Under the terms of the settlement agreement, Pfizer will reform its marketing and promotional practices to avoid unlawfully promoting Rapamune or any Pfizer product, and will not:

  • Make false, misleading, or deceptive claims
  • Make any claim comparing the safety or efficacy of a Pfizer product to another product when that claim is not supported by substantial evidence
  • Promote any Pfizer product for uses not approved by the US Food and Drug Administration
  • Provide incentives to encourage sales for off-label uses
  • Seek to have Rapamune included in hospital protocols or standing orders unless it is to be used for an FDA-approved purpose
  • Share information describing any off-label or unapproved use of Rapamune unless such information complies with FDA regulations
  • Seek to influence the prescribing of Rapamune in hospitals or transplant centers in any manner that does not comply with federal law banning kick-backs, including through funding clinical trials

Pfizer said in a statement that the alleged illegal activity occurred before it acquired Wyeth, and did not admit any wrongdoing or liability as part of the settlement. The company agreed to pay nearly $491 million in July 2013 to resolve a similar investigation by the Department of Justice.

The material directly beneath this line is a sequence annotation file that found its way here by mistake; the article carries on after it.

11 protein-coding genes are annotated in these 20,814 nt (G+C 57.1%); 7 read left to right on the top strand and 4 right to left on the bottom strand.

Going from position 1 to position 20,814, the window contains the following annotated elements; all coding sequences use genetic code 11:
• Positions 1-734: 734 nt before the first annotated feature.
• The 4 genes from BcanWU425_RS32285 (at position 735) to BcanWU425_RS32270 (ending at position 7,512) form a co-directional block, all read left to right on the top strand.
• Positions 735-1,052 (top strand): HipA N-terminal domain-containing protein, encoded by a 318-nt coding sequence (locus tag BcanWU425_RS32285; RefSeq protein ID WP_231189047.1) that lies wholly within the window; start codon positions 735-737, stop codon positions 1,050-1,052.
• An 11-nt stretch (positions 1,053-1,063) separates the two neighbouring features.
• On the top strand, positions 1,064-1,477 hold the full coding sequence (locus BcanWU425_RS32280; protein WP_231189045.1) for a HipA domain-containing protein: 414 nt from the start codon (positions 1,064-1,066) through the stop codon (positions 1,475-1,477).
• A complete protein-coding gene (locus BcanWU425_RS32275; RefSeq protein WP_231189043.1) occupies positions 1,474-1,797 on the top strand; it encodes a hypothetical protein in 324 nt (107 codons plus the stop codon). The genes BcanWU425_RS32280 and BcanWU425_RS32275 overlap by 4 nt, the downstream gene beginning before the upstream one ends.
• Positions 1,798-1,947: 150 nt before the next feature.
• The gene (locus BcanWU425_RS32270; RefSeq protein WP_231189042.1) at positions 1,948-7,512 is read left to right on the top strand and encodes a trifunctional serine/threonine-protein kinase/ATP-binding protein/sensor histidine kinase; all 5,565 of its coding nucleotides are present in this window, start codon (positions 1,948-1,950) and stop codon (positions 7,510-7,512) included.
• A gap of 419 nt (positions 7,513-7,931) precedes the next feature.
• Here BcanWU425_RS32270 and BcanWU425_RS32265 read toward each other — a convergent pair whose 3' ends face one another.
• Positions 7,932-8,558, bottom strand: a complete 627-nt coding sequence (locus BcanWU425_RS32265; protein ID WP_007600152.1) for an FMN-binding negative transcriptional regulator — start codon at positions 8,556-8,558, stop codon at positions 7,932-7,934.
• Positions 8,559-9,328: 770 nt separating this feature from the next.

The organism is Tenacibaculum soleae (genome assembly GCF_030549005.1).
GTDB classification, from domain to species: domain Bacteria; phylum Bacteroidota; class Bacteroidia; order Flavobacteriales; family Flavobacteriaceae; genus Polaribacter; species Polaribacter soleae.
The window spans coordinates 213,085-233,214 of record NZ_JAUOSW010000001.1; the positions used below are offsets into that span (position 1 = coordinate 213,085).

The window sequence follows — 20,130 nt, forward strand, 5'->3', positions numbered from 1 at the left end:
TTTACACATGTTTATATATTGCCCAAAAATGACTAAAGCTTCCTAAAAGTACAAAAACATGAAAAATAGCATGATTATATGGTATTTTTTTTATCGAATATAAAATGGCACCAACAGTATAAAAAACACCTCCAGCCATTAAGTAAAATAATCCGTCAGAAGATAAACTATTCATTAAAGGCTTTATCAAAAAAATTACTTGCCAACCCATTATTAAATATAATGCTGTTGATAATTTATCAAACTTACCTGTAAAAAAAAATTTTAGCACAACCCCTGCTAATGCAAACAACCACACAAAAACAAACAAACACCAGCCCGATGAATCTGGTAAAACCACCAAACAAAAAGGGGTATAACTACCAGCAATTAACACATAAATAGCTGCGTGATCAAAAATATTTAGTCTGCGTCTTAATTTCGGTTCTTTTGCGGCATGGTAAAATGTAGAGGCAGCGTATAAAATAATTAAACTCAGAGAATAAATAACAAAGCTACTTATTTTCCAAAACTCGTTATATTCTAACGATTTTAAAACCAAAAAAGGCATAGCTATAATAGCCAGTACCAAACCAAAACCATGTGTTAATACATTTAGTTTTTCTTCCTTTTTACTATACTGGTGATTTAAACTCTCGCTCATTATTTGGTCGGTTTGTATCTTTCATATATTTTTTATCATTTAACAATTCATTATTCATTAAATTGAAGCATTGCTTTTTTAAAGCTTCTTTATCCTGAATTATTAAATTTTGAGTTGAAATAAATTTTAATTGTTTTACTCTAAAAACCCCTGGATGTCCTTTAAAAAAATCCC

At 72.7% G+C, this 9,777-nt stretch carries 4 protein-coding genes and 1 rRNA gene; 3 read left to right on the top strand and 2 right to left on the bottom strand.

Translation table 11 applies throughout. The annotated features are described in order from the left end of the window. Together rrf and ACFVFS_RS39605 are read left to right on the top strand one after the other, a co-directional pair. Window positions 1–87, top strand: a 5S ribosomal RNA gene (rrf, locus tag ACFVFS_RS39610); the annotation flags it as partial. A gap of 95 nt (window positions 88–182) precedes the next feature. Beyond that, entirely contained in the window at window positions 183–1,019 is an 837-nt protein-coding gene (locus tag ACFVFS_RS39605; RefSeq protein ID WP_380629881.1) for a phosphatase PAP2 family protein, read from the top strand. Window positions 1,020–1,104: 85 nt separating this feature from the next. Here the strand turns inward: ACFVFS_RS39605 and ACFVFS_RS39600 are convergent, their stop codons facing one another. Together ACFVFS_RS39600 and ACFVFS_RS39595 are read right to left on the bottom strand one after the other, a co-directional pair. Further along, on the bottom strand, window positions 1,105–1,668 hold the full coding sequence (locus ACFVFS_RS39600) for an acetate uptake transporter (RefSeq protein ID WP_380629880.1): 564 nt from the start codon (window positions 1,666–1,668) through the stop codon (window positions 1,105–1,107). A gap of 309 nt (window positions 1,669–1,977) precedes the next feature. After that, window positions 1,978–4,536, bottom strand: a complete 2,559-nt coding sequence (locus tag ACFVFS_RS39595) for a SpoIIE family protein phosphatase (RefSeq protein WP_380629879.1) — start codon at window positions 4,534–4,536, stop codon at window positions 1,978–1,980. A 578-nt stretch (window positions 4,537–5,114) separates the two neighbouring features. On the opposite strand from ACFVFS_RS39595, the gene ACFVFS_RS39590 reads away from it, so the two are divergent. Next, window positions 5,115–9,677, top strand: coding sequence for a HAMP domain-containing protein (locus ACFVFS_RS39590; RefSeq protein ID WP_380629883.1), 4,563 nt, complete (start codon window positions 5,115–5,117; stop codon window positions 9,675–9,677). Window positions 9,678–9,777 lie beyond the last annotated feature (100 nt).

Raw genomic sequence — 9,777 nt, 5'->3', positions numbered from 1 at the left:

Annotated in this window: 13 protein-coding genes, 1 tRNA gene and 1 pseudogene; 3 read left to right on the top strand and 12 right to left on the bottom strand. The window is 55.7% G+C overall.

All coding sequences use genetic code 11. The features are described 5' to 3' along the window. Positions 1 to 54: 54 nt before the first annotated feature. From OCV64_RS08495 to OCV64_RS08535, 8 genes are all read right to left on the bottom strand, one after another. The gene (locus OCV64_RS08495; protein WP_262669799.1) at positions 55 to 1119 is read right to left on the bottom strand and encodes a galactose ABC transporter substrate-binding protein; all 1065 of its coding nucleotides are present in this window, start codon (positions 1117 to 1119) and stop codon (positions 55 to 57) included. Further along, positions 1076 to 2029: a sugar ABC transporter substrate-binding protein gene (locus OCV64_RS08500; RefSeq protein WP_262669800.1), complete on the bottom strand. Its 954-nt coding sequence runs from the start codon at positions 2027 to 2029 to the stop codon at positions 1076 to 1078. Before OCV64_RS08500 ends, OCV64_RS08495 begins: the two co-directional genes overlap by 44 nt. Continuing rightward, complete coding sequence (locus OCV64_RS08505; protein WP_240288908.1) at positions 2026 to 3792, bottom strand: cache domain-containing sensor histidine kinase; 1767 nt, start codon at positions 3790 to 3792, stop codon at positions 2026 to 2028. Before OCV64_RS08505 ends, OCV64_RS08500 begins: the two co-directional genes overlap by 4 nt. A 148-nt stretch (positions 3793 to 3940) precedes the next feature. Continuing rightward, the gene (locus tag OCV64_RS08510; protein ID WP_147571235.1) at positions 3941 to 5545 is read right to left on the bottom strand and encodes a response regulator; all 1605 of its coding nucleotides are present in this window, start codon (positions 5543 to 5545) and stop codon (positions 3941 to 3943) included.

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RegenESlim Recalled Due to Presence of DMAA

August 15th, 2014

Regeneca Worldwide, a division of VivaCeuticals, Inc. in Las Vegas, is voluntarily recalling its RegenESlim appetite control dietary supplement due to the confirmed presence of DMAA in certain lots of the supplement. DMAA, also known as dimethylamylamine, methylhexanamine, or geranium oil/extract, is typically used as a stimulant, pre-workout, and weight loss ingredient in dietary supplement products.

The FDA has warned that DMAA is dangerous because it can narrow blood vessels and arteries and cause a corresponding rise in blood pressure or other cardiovascular problems, such as:

  • Shortness of breath
  • Arrhythmias
  • Elevated blood pressure
  • Tightening in the chest
  • Heart attack
  • Death

Until 2012, DMAA, which was first discovered by Eli Lilly and Company in 1944, was sold by numerous companies. It was marketed as the nasal decongestant Forthane until 1983, and reappeared as a dietary supplement in 2006. The FDA reported that by April 2013, it had received 86 adverse event reports from people who used DMAA, and in response sent warning letters to a total of 11 companies advising them that DMAA-containing products marketed as dietary supplements are illegal and must be taken off the market. These companies include:

  • Exclusive Supplements – Biorhythm SSIN Juice
  • Fahrenheit Nutrition – Lean Efx
  • Gaspari Nutrition – Spirodex